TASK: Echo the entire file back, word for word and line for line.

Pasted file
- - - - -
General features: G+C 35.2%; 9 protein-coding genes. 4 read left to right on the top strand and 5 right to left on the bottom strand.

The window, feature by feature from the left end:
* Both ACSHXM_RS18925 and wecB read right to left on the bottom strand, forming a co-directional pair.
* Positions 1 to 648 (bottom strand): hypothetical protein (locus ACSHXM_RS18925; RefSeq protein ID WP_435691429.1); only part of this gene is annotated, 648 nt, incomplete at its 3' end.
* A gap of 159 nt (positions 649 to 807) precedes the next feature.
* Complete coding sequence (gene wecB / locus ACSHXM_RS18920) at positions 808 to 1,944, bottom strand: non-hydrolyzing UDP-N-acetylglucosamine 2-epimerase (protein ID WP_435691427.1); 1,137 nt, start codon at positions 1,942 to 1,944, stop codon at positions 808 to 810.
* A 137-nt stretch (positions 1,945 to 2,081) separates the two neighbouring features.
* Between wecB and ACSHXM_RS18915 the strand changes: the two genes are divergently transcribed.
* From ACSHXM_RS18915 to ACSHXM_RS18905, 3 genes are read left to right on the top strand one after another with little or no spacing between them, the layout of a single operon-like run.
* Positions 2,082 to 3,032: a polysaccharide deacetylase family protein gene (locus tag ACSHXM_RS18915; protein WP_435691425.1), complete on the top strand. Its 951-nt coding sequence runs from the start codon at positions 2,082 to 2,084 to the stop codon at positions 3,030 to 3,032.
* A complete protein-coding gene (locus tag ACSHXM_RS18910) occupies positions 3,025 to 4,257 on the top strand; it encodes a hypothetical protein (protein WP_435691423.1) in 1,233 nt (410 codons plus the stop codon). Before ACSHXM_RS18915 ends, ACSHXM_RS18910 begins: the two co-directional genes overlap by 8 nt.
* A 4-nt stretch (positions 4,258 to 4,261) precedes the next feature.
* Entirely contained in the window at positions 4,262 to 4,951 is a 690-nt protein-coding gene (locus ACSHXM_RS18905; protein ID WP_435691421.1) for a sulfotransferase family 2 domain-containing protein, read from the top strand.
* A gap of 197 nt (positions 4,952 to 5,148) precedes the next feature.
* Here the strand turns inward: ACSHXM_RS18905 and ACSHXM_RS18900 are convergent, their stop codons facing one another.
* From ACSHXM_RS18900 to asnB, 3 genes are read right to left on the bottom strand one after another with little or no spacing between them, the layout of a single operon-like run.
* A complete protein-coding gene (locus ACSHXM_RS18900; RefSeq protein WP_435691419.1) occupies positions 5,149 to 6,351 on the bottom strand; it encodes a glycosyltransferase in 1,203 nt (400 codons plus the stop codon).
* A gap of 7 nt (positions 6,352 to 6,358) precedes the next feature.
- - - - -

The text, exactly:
General features: G+C 35.2%; 9 protein-coding genes. 4 read left to right on the top strand and 5 right to left on the bottom strand.

The window, feature by feature from the left end:
* Both ACSHXM_RS18925 and wecB read right to left on the bottom strand, forming a co-directional pair.
* Positions 1 to 648 (bottom strand): hypothetical protein (locus ACSHXM_RS18925; RefSeq protein ID WP_435691429.1); only part of this gene is annotated, 648 nt, incomplete at its 3' end.
* A gap of 159 nt (positions 649 to 807) precedes the next feature.
* Complete coding sequence (gene wecB / locus ACSHXM_RS18920) at positions 808 to 1,944, bottom strand: non-hydrolyzing UDP-N-acetylglucosamine 2-epimerase (protein ID WP_435691427.1); 1,137 nt, start codon at positions 1,942 to 1,944, stop codon at positions 808 to 810.
* A 137-nt stretch (positions 1,945 to 2,081) separates the two neighbouring features.
* Between wecB and ACSHXM_RS18915 the strand changes: the two genes are divergently transcribed.
* From ACSHXM_RS18915 to ACSHXM_RS18905, 3 genes are read left to right on the top strand one after another with little or no spacing between them, the layout of a single operon-like run.
* Positions 2,082 to 3,032: a polysaccharide deacetylase family protein gene (locus tag ACSHXM_RS18915; protein WP_435691425.1), complete on the top strand. Its 951-nt coding sequence runs from the start codon at positions 2,082 to 2,084 to the stop codon at positions 3,030 to 3,032.
* A complete protein-coding gene (locus tag ACSHXM_RS18910) occupies positions 3,025 to 4,257 on the top strand; it encodes a hypothetical protein (protein WP_435691423.1) in 1,233 nt (410 codons plus the stop codon). Before ACSHXM_RS18915 ends, ACSHXM_RS18910 begins: the two co-directional genes overlap by 8 nt.
* A 4-nt stretch (positions 4,258 to 4,261) precedes the next feature.
* Entirely contained in the window at positions 4,262 to 4,951 is a 690-nt protein-coding gene (locus ACSHXM_RS18905; protein ID WP_435691421.1) for a sulfotransferase family 2 domain-containing protein, read from the top strand.
* A gap of 197 nt (positions 4,952 to 5,148) precedes the next feature.
* Here the strand turns inward: ACSHXM_RS18905 and ACSHXM_RS18900 are convergent, their stop codons facing one another.
* From ACSHXM_RS18900 to asnB, 3 genes are read right to left on the bottom strand one after another with little or no spacing between them, the layout of a single operon-like run.
* A complete protein-coding gene (locus ACSHXM_RS18900; RefSeq protein WP_435691419.1) occupies positions 5,149 to 6,351 on the bottom strand; it encodes a glycosyltransferase in 1,203 nt (400 codons plus the stop codon).
* A gap of 7 nt (positions 6,352 to 6,358) precedes the next feature.